The Battle Over Plans Versus Models

There has been a growing debate about business plan versus business model.  The lines are being drawn.  However, I would chime in to say that both sides of this debate are right, and both sides are wrong.  To mix metaphors, let’s not throw the baby out with the bath water, even though that may be one ugly baby!

We have moved to much more of a focus on business modeling here at Belmont University.  Why?  Because my own experience as an entrepreneur and as an entrepreneurship educator is that the business plan is just a tool.

In that past, we did not teach much about business models because they were considered to be something that each of us developed a skill for in our own way.  So we taught what is easiest to teach — something concrete and easy to evaluate.  A business plan has a format and a process that lends itself to educational settings, especially considering that many who teach entrepreneurship have never launched a business and have not really learned to develop business models.

But then a few years ago, some valid and elegantly simple tools came along to help conceptualize and teach business models.  The most popular of these is Osterwalder’s Business Model Canvas.  But there are many others coming out and many are trying to improve upon Osterwalder’s work.  Since we have started using more of these tools, our students here at Belmont now can much more easily conceptualize a business model.  They can see all of the moving parts and identify things that just don’t make sense before the codify it into a business plan.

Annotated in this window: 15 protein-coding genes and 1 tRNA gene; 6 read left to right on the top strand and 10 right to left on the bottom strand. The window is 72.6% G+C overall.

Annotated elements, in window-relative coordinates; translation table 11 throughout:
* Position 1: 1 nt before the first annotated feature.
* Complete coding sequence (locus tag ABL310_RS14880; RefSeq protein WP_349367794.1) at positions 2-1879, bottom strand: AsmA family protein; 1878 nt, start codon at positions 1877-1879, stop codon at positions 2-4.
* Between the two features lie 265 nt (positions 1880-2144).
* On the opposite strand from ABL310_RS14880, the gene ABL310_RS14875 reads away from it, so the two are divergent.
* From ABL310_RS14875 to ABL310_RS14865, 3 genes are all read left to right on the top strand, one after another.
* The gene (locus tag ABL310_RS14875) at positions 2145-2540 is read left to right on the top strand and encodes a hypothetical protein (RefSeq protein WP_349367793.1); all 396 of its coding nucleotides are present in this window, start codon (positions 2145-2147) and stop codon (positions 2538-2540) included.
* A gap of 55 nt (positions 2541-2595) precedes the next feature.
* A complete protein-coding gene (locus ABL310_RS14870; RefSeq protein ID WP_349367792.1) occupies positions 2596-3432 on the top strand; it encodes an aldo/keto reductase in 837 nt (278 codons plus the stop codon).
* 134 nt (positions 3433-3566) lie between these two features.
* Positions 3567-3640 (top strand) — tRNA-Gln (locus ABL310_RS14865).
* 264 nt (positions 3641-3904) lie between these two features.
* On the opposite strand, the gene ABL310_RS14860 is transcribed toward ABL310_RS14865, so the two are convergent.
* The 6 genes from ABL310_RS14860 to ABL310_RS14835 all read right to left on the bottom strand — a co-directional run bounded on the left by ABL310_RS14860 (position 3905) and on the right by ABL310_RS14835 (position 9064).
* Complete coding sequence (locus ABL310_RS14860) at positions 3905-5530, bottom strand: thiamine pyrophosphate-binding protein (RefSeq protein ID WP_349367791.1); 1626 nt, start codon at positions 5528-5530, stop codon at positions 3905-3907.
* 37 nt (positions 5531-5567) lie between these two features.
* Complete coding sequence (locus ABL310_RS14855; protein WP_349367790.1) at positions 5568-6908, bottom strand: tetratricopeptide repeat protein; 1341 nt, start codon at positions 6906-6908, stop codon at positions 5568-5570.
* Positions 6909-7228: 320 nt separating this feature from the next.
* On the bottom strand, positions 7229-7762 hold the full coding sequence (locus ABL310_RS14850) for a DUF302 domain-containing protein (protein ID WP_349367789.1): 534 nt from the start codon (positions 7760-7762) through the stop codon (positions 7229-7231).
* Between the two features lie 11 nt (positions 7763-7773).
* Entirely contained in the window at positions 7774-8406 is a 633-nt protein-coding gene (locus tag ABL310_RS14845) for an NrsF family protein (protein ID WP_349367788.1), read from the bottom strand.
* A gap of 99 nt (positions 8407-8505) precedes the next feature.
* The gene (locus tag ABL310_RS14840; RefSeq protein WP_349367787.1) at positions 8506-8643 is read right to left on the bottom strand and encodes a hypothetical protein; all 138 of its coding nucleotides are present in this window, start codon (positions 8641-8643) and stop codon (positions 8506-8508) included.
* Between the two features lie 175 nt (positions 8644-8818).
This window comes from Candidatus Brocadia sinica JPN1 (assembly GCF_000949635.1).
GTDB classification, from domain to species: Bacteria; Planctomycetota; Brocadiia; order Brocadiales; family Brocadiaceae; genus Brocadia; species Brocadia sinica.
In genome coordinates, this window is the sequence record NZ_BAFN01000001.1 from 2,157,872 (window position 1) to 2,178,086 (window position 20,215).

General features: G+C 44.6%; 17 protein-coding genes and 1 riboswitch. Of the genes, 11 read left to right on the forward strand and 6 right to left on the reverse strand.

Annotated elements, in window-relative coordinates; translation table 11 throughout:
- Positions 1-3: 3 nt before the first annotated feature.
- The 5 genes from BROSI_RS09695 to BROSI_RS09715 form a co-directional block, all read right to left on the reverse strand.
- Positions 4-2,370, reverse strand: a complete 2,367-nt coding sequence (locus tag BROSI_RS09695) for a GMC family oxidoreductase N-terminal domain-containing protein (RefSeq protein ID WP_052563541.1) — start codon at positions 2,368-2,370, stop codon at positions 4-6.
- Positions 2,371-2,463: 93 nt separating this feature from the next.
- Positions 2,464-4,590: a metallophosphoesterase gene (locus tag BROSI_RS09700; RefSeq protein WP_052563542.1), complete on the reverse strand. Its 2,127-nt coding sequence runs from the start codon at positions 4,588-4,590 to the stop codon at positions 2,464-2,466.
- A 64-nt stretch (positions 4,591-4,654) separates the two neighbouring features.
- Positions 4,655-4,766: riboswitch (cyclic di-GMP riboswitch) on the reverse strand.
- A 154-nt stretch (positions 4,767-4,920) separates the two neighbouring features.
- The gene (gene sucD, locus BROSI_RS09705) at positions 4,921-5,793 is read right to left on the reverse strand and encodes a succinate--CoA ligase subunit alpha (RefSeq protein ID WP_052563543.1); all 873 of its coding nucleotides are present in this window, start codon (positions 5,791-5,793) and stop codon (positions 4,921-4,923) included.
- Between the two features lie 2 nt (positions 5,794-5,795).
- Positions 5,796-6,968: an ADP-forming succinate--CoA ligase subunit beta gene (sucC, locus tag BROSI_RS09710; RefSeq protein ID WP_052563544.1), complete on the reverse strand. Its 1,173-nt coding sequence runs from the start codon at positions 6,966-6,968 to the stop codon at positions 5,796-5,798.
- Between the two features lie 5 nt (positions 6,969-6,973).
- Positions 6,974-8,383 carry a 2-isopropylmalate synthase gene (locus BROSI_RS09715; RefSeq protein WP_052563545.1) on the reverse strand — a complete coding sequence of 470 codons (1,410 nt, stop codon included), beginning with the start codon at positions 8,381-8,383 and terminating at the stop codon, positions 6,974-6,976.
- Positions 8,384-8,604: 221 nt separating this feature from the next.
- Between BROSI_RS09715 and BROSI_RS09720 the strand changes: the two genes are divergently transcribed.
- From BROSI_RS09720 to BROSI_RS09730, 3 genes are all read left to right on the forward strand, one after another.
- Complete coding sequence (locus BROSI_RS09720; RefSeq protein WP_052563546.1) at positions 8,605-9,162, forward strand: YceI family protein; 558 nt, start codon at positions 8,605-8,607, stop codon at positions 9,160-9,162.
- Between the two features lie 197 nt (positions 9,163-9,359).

We have framed most of our curriculum around the business model.  Students love it, faculty find it easier to teach the array of topics within a more unifying framework, and we are getting more and more successful student business launches coming out of our program.

Have we abandoned the business plan?  Absolutely not!!!  It is still a critical tool that entrepreneurs must learn.  Why?  It is the most commonly used tool to communicate a business model to a banker or investor.

Is a business plan a useful guide for an entrepreneur to launch a business?  Not really.  It is too rigid.

Those of us from the trenches know how often we look back at a business plan, often just a few months after launch, and just shake our heads at how wrong we were about so many assumptions.  That is why we should really use the business model to guide our launch and early development of the venture.  It is a tool that makes change and updating simple and highly effective.

But we still need to know how to make that snapshot picture of the business model we call the business plan.  The financial world still looks at business plans and always will, unless you are a highly-experienced serial technology entrepreneur who can raise money simply due to your relationships and reputation.  But those are a rare breed.

One of the problems with entrepreneurship education is that we get too caught up in mimicking what goes on in places like Silicon Valley.  That is NOT the type of entrepreneurial experience that our students will face when they graduate.  If fact, 99% of them will NEVER experience that world.  But its cool, its sexy, and its complicated, so we academics love to put our spotlights on it.

For the rest of us, we need to know how to develop a fluid and dynamic business model that we will refine as we enter the market and engage real customers.  We need to be ready, willing and able to pivot on signifiant aspects of our early model.

But, we do need to know how to put this information we develop in our business models into a business plan when we are ready to talk to somebody about money.

Both the business model and the business plan are important tools for our arsenal!

There.  I feel better now.  Time to get my grades in!